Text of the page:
Owned by a Portland native (of course), this hipster-chic garden cafe located in Gulu (a northern region of Uganda about 200 miles from Kampala) is a popular spot among ex-pats. Get a little taste of home with wood-fired pizzas, craft cocktails, burgers, and even Mexican dishes. The owners are currently in the works to turn Elephante into a new cafe, community center, hotel, kid corner, playground, and free public library to enrich Gulu’s community at large. They’re open 9 a.m. to 9 p.m. daily as part of their soft opening. To find it, head to the Children’s Village near the Jibu Water sign.
Hang With Lions and Elephants at Queen Elizabeth National Park
Uganda’s second biggest but most visited national park, Queen Elizabeth is located in the western region of Uganda about 250 miles south west of Kampala. Its biodiversity is what makes this park truly special: savanna, humid forests, gorgeous lakes, and wetlands all blend together to create a dramatic atmosphere fertile for all kinds of flora and fauna. Go on game drives, track chimps, take nature walks and hikes, ride a boat through the Kazinga Channel, visit the salt lake, and straddle the equator. You can even go hot air ballooning while admiring the impressive sunsets against the green rolling hills. Try African Adventure Travellers for a comprehensive two-day tour.
Get Brunch at Prunes
With all of this wildlife tracking, you’re going to need your energy. The best brunch spot in Kampala is the beautifully decorated Prunes, a great place for ex-pats and locals alike to get some work done, socialize, and fuel up. Sip delicious coffee, munch on eggs, pancakes, cereals, salads, pastries, and sweets, and enjoy the great service with this home-away-from-home dining experience.
Go Whitewater Rafting on the Nile
Attention, all thrill seekers, and fitness fanatics: A trip to Jinja is an absolute must. Also known as the adventure capital of East Africa, the rafting here is some of the best in the world but also some of the scariest. You can raft up to Class V rapids at the source of the Nile River, and if you get tossed out during your journey, several kayakers are cruising around to help you get back in your boat. Getting there is fairly simple—from Kampala, you can drive about an hour, or take the Uganda Postal Service bus to the Jinja station. Try Nile River Explorers or Nalubale Rafting for several different choices on tours, difficulty levels, and packages.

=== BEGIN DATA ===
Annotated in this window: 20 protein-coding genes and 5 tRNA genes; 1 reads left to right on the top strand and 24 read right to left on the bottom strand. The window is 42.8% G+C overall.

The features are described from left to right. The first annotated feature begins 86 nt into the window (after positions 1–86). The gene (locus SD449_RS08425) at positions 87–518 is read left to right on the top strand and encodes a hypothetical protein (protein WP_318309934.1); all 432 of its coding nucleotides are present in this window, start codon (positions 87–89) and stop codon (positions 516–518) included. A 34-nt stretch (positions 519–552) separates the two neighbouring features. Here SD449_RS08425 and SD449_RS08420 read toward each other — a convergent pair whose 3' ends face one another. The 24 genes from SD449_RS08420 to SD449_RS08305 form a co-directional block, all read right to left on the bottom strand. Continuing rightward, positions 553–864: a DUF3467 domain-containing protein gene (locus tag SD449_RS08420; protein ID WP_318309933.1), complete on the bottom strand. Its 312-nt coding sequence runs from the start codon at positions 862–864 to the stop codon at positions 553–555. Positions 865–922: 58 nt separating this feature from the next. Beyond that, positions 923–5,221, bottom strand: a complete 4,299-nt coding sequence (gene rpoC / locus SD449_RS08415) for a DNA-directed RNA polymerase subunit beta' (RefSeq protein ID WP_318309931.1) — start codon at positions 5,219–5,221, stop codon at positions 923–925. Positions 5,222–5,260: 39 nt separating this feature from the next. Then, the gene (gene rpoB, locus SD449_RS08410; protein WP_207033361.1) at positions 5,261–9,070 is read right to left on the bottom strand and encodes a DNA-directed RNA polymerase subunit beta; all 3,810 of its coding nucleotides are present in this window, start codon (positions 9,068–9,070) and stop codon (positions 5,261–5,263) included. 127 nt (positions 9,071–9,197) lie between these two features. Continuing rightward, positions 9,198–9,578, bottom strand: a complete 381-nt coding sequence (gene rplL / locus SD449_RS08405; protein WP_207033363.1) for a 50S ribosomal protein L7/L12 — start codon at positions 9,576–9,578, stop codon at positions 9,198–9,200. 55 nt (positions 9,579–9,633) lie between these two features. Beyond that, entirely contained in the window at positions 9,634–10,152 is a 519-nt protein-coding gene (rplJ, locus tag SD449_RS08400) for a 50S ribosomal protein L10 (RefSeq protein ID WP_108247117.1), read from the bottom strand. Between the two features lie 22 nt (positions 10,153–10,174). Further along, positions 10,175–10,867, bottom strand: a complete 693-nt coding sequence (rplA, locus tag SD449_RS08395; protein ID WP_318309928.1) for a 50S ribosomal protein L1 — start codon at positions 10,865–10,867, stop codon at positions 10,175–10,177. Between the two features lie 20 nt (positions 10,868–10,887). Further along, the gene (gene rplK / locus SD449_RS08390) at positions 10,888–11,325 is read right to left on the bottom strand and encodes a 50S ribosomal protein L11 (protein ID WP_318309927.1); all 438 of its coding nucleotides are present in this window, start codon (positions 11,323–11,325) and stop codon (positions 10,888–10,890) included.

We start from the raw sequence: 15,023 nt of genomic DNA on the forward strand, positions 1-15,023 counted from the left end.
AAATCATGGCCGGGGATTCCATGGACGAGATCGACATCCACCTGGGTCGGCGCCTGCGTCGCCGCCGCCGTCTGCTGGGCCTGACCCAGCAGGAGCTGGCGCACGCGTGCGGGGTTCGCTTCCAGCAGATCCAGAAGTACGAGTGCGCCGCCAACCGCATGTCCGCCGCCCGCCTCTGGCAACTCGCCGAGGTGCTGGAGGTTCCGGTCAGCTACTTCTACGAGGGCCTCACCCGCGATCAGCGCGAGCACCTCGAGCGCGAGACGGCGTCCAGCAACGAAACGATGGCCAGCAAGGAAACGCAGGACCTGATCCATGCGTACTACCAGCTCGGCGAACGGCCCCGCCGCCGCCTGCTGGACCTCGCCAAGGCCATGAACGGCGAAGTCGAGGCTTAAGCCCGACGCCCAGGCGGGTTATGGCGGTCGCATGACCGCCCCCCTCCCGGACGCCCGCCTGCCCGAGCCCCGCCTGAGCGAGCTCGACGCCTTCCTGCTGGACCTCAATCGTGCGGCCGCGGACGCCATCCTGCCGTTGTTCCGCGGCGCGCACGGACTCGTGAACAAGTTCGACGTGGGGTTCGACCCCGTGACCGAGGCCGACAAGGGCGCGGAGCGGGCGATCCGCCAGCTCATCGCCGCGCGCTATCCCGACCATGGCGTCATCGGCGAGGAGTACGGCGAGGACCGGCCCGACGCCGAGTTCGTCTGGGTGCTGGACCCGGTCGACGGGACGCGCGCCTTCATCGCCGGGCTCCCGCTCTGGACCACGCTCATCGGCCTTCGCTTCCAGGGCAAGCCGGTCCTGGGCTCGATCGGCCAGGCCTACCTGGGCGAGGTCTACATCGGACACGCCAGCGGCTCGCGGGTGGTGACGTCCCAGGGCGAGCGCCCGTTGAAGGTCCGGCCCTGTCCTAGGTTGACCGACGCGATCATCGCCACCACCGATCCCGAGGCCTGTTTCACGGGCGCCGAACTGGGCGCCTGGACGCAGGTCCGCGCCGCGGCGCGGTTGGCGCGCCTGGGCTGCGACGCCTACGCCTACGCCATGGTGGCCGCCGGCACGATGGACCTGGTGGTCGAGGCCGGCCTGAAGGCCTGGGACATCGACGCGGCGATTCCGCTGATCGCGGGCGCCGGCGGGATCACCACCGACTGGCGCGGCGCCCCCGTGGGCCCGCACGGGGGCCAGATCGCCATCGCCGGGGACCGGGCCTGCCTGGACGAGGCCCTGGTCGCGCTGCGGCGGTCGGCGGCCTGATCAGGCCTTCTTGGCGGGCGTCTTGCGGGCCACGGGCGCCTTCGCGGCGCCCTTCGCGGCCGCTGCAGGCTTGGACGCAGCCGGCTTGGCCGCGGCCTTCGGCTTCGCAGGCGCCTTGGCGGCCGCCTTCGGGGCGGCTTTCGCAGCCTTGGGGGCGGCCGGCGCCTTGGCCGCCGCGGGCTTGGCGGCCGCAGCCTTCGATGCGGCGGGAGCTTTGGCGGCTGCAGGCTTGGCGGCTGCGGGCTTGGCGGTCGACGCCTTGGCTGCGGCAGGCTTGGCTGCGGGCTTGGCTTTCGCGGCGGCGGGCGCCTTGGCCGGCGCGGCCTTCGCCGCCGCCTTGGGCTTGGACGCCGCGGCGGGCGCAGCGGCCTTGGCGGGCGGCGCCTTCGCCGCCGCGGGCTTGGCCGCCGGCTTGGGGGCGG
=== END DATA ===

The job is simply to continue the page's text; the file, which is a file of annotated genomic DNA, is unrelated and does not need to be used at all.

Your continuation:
Bungee Jump Into the Nile
The Lake Victoria Source of the Nile flows through Uganda and all the way to the Mediterranean Sea, a river with deep historical and religious significance. Bungee jump from a platform 150 feet in the air straight down toward the Nile (and splash right into it), for an exhilarating and blood-pumping experience of a lifetime! This is also located in Jinja, but you can check out Nile High Bungee or Adrift for more information on booking a jump.
Straddle the Equator
Located along the Masaka-Mbarara highway in Kayabwe (about 43 miles from Kampala), you’ll find an actual equator landmark where you can stand with one foot in the Northern and Southern hemispheres at the same time. You can also visit the equator line at Queen Elizabeth National Park, located about five or six hours west of Kampala). Don’t forget to wear sunscreen!